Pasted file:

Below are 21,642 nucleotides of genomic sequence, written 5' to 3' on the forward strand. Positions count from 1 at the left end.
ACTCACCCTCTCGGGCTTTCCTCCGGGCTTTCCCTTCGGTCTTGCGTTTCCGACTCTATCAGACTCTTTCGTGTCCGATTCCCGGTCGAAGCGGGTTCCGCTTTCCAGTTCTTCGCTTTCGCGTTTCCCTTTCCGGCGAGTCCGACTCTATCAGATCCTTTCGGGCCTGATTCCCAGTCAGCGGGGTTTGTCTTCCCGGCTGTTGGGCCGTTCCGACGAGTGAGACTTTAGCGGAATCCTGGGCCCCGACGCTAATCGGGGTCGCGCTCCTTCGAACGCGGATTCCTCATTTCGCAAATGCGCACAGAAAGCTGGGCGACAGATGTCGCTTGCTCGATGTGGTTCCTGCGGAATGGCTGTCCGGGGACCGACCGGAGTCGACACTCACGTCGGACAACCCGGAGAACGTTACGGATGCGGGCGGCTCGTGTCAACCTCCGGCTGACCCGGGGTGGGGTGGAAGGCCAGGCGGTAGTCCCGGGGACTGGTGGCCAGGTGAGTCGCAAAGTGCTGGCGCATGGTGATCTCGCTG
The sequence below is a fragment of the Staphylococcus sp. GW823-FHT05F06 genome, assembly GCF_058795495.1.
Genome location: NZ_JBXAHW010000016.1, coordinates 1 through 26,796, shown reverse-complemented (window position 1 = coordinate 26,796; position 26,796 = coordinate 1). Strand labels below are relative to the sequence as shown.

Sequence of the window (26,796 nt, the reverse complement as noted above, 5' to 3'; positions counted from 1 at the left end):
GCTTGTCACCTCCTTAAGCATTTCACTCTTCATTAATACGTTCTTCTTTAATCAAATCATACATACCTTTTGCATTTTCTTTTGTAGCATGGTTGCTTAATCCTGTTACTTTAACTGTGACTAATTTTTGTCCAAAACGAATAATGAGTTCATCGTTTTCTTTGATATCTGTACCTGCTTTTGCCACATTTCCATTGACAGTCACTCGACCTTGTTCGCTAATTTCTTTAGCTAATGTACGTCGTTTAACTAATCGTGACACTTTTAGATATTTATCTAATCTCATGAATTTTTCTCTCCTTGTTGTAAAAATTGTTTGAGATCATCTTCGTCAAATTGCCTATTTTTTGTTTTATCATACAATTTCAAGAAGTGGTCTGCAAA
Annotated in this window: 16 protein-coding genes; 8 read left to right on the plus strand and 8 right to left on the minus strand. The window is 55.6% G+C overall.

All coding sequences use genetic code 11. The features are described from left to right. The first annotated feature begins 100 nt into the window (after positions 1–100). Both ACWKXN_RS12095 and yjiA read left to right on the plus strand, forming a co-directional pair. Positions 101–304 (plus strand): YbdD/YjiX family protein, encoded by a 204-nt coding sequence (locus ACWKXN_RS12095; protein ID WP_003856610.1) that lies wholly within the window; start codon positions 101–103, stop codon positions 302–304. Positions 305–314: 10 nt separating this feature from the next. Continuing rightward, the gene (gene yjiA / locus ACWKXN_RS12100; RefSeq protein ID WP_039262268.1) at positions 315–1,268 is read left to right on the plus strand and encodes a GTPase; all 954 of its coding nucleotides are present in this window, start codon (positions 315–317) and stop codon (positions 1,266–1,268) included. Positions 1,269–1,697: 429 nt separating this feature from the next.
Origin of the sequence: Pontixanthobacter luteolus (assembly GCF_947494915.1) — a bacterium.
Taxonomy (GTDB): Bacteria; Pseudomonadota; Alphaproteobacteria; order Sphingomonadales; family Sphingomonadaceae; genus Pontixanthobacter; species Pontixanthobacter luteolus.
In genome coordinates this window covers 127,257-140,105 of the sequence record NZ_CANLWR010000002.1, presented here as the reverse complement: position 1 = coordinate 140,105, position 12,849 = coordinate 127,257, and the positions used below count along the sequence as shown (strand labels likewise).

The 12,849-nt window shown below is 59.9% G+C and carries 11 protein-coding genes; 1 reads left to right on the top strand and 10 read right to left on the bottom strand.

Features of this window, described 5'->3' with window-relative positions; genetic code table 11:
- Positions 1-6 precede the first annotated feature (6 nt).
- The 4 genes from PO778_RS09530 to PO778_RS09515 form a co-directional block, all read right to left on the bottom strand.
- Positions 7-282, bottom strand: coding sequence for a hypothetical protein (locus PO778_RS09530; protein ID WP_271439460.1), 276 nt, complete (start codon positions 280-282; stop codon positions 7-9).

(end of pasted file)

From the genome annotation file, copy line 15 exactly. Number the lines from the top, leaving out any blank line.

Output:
- The 4 genes from PO778_RS09530 to PO778_RS09515 form a co-directional block, all read right to left on the bottom strand.